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National Sled Dog Day

National Sled Dog Day

Today is National Sled dog day! Living in Alaska we have learned a lot about the native culture and how life has been Today is National Sled Dog Day! let's review some history of sled dogs.lived here before modern technology. Sled dogs were so important before cars, boats and planes. They were important for transportation in arctic areas and  were used to haul supplies in areas that were inaccessible by other methods. Sled dogs were used during the Alaskan gold rush. Most gold camps were accessible only by dogsled in the winter.Everything that moved during the frozen season moved by dog team including: prospectors, trappers, doctors, mail, commerce, trade, and supplies. If something needed to move in winter, it was moved by a team of sled dogs.

Sled dogs were used to deliver the mail in Alaska during the late 1800s and early 1900s. Sled dog teams averaged eight to ten dogs. These dogs were capable of delivering mail in conditions that would stop boats, trains, and horses. Each team hauled between 500 and 700 lb of mail. The mail was stored in waterproofed bags to protect it from the elements. By 1901, dog trails had been established along the Yukon River. Airplanes began to take over Alaskan mail delivery in the 1920s and 1930s. Mail delivery by dog sled came to an end in 1963 when the last mail carrier to use a dog sled retired.

Today is National Sled Dog Day! let's review some history of sled dogs.Today sled dogs are used for recreational purposes, and are raced in events known as dog sled races such as the Iditarod and the Yukon Quest. The desire for larger, stronger, load-pulling dogs changed to one for faster dogs with high endurance used in racing, which caused the dogs to become lighter than they were historically.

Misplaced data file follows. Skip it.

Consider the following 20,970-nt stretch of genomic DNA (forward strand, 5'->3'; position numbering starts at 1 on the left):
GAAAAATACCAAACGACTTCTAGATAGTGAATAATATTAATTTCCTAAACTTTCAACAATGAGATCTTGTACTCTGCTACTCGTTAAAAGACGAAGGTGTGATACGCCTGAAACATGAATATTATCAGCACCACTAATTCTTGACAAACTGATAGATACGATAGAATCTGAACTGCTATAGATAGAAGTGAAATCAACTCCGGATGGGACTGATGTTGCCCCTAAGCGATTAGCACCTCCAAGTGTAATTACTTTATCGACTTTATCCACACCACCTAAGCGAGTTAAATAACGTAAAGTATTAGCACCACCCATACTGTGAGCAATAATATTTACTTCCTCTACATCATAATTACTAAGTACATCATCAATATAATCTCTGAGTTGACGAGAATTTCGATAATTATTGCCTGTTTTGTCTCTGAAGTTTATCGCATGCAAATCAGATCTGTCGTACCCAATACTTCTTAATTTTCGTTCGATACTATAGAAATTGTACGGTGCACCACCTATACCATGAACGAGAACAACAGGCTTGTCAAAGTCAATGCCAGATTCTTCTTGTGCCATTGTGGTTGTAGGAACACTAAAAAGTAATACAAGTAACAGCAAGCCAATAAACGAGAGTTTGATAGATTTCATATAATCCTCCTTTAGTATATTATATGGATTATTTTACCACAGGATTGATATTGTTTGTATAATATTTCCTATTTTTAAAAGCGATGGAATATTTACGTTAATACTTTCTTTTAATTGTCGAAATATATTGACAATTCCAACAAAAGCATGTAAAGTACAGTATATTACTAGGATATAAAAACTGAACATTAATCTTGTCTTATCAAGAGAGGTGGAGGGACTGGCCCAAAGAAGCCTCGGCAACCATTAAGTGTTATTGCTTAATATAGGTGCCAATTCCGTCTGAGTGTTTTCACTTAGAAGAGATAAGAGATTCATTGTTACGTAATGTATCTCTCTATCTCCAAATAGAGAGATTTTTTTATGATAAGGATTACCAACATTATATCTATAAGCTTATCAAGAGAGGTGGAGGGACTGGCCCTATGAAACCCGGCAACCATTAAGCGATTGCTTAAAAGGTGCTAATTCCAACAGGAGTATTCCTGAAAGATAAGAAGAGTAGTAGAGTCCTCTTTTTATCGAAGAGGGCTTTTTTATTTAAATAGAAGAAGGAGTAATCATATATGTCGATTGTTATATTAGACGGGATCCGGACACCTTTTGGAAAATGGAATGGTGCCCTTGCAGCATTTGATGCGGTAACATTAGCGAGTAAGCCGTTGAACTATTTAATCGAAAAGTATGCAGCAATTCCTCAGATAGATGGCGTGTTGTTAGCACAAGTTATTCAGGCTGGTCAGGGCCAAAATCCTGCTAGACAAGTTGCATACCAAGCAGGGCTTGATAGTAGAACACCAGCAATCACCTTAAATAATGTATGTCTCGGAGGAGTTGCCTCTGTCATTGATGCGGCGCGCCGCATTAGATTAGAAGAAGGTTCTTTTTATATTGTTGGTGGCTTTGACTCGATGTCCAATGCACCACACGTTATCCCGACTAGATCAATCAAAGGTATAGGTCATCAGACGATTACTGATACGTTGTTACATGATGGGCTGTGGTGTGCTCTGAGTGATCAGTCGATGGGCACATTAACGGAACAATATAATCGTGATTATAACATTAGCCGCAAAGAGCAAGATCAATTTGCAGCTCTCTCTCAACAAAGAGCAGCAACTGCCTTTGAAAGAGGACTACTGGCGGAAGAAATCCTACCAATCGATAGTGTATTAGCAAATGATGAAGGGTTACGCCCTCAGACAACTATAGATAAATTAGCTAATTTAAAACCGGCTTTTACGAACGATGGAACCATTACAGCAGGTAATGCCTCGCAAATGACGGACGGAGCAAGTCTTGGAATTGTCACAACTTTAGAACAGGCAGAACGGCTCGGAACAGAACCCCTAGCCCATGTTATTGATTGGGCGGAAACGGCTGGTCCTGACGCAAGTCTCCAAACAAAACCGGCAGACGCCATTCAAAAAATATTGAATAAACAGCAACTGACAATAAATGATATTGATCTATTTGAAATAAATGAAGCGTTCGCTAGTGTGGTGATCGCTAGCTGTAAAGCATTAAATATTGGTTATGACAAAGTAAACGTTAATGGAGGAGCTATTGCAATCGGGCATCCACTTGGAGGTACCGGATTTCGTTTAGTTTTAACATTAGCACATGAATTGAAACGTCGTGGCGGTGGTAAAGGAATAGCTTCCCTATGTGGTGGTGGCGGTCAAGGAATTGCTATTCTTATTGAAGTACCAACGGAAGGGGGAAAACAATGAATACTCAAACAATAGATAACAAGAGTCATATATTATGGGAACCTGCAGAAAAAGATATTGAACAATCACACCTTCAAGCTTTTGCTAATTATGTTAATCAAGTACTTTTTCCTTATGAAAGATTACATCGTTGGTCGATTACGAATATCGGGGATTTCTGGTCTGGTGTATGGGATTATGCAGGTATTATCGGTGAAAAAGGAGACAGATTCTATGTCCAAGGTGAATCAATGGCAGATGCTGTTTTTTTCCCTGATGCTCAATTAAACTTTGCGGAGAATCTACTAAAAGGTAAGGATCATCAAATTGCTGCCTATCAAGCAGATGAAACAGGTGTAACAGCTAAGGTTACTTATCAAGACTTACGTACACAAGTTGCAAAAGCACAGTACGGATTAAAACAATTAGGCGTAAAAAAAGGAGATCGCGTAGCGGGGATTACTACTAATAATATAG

In 1925, there was a diphtheria outbreak in Nome, Alaska. There was not enough serum in Nome to treat the number of people infected by the disease.  There was serum in Nenana, but the town was 700 miles away, and inaccessible except by dog sled.  A dog sled relay was set up by the villages between Zenana and Nome, and 20 teams worked together to relay the serum to Nome.  The serum reached Nome in six days. The Iditarod Trail was established on the path between these two towns.  It was known as the Iditarod Trail because, at the time, Iditarod was the largest town on the trail.  We will talk more about the Iditarod in March when we celebrate the start of “The Last Great Race on Earth”.

Last summer I worked for Libby Riddles, the first woman to win the Iditarod. She is retired now and races for fun. She still has 25ish dogs though. In the summer time she comes to Juneau and does lectures on the Princess cruise line. I sold her books, talked to tourists and petted her sled dogs while she did the lecture. It was a great experience!

4 Comments


  1. // Reply

    I’d love to go on a dog sled! How amazing they are! Thank you for the info, I’ve never quite thought about how important they were back when there was no other transportation…


  2. // Reply

    This is so cool! I had no idea that there was a national day of recognition for sled dogs. I think that’s amazing! It’s something that I just might share with some of my students for a short lesson. It’s also fascinating that they used to deliver the mail. I had no idea! I only knew about the current recreational status of dog sledding.


  3. // Reply

    I love learning new things from people who live in different places. I love how you show us what life is like in Alaska, it’s so different from Indiana. LOL But it’s gorgeous too. Since reading The Call of the Wild I have been interested in dog sleds and the Iditarod, it’s so amazing that the sleds delivered mail and products to those all over Alaska for decades. Really cool! Thanks for sharing this, I love the photos, just gorgeous!


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